A Journal of Musical ThingsHow to Pitch Your Music Properly - A Journal of Musical Things
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Published on August 1st, 2013 | by Alan Cross

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How to Pitch Your Music Properly

People are always asking me to listen to their music.  That’s great–but there’s a right way and a wrong way of asking me to listen to your stuff.

The Wrong Way:  A woman came up to me at a music conference and handed me a CD-R with “Some of My Shit” hand-written on it in nearly illegible Sharpie.  No sleeve, no jewel box.  She didn’t have a card or anything with her contact information.  I tossed it immediately.  I figured if she cared so little about her music then it wasn’t worth my time, either.

The Right Way:  Finished product.  Contact information.  No MP3s; they clutter up my phone’s inbox so I tend to delete them right away.  Links are always better than CDs (I’m really, really trying to cut back on the amount of physical product I take in).  Hey, Soundcloud and YouTube are free.  Use them.

I found this article at Sentric Music, a company that specializes in music rights management.  If you’re a musician with stuff to peddle, give this a good, hard read and commit these tips to memory forever.

You know when you read all these blogs and attend all these conferences and watchall these panels and listen to all these talks by all these people who you’d love to be able to get just ten minutes of their attention?

And they all sit there and go “Email me!” and you give them your CD afterwards and they promise they’ll listen to it, but you’re quietly confident they’ll probably just leave it in the footwell of the passenger seat of their car?

I was considering this the other day when I was chatting away to a singer at one of the many conferences you’ll find me knocking about at, who gave me a rather scrubby looking CDR which didn’t have any contact details on it, nor anything which would let me know what I was actually listening to once I put the CD into my computer. The perfectly lovely gentleman said to me; “I’ve given one of these to [MUSIC SUPERVISOR PERSON] over there as well, so hopefully she’ll give it a listen and use it on her show.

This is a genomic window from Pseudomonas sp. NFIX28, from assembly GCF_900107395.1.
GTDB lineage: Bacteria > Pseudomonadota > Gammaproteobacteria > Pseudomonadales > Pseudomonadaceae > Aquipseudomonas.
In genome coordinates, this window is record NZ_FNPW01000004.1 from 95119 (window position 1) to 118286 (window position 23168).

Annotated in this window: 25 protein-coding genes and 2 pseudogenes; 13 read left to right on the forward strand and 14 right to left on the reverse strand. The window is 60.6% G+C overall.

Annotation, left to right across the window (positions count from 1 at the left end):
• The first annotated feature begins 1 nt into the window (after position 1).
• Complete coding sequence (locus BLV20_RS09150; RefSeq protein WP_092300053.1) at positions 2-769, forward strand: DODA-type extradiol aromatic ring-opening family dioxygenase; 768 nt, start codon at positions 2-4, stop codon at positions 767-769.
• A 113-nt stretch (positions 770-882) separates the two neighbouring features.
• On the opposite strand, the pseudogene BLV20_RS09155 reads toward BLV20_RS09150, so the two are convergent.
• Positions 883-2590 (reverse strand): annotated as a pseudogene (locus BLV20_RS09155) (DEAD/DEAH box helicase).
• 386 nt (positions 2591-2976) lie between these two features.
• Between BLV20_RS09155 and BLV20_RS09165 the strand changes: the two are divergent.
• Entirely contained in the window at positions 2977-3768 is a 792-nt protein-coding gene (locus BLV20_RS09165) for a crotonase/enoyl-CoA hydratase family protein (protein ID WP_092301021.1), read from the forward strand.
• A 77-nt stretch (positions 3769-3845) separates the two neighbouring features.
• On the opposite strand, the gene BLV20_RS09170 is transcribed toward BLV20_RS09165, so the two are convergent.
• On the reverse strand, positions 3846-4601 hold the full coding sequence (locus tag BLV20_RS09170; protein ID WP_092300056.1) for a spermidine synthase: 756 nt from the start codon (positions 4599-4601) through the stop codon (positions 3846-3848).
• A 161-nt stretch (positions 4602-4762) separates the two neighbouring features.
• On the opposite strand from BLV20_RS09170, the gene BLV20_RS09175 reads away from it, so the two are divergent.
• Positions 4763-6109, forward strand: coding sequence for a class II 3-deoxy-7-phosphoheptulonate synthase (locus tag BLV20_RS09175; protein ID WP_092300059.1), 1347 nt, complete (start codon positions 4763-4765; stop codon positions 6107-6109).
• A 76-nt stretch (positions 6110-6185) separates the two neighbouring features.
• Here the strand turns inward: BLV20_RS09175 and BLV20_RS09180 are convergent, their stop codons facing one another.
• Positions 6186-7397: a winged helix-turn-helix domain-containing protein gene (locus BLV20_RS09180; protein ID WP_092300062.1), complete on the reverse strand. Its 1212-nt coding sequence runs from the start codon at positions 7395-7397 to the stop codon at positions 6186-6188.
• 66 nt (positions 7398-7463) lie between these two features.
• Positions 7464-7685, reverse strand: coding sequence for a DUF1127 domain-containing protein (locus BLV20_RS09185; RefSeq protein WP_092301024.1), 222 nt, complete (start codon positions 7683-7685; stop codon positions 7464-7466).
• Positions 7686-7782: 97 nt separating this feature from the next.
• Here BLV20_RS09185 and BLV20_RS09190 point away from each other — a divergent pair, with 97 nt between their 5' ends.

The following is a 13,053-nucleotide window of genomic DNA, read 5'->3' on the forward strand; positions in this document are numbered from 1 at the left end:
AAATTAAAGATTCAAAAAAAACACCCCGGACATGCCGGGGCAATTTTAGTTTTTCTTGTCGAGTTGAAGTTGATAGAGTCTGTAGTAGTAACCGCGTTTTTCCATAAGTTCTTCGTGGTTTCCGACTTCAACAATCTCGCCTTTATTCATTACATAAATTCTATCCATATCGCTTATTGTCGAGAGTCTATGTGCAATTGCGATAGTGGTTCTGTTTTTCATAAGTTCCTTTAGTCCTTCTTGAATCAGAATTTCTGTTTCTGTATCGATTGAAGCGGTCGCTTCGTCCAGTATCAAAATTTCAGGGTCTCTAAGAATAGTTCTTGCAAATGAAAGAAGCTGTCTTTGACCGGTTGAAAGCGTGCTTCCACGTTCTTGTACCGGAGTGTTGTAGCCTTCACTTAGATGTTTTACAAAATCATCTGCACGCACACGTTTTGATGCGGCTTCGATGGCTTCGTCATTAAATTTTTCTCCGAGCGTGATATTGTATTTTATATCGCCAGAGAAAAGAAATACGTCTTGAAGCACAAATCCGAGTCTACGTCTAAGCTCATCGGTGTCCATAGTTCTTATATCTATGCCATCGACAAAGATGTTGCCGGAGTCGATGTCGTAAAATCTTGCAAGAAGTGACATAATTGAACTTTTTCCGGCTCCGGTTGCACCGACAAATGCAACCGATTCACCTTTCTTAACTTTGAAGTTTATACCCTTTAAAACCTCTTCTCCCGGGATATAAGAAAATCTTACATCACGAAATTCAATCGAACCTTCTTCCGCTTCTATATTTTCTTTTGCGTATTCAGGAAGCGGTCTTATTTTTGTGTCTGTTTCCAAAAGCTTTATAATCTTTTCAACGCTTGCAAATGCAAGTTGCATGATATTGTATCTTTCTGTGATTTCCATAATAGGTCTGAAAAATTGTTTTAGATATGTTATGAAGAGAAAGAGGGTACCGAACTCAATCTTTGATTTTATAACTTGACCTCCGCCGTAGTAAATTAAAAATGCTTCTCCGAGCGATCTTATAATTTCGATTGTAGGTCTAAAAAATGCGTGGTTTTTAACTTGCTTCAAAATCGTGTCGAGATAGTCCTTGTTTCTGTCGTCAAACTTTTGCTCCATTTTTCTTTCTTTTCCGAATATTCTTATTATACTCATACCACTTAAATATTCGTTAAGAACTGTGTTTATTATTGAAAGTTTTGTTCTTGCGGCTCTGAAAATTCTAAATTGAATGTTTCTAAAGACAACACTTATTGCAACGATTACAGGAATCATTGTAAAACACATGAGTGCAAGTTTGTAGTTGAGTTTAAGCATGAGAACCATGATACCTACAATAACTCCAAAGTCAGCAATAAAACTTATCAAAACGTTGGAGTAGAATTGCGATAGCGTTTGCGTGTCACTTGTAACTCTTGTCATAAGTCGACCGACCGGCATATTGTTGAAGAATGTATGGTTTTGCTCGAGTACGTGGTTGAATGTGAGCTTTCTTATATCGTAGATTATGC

Looking at this train-wreck of a demo submission in my hand I knew that [MUSIC SUPERVISOR PERSON] wasn’t going to listen to this. In fact; I’d have been surprised if it even made it back into her office, or indeed, anywhere near a CD drive. I knew this, not because I regularly work with her, but because pretty much anyone given a CDR with [BAND NAME] and nothing else written on it, during a time when you’re also given fifteen to twenty other CDs which have actual useful information on them, is going to treat it with the same disregard.

But then I realised this; if I emailed her the following day simply saying “Hey, listen to this because I think it’d work really well on your show” and supplied her with a link to download or stream the song on the CD that she probably binned before even checking out of the hotel, then she would listen to it. And if she liked it she’d probably use it, because I’ve spent the last five years becoming a trustworthy source for her.

Basically I’m a filter.

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About the Author

is an internationally known broadcaster, interviewer, writer, consultant, blogger and speaker. In his 30+ years in the music business, Alan has interviewed the biggest names in rock, from David Bowie and U2 to Pearl Jam and the Foo Fighters. He’s also known as a musicologist and documentarian through programs like The Ongoing History of New Music.



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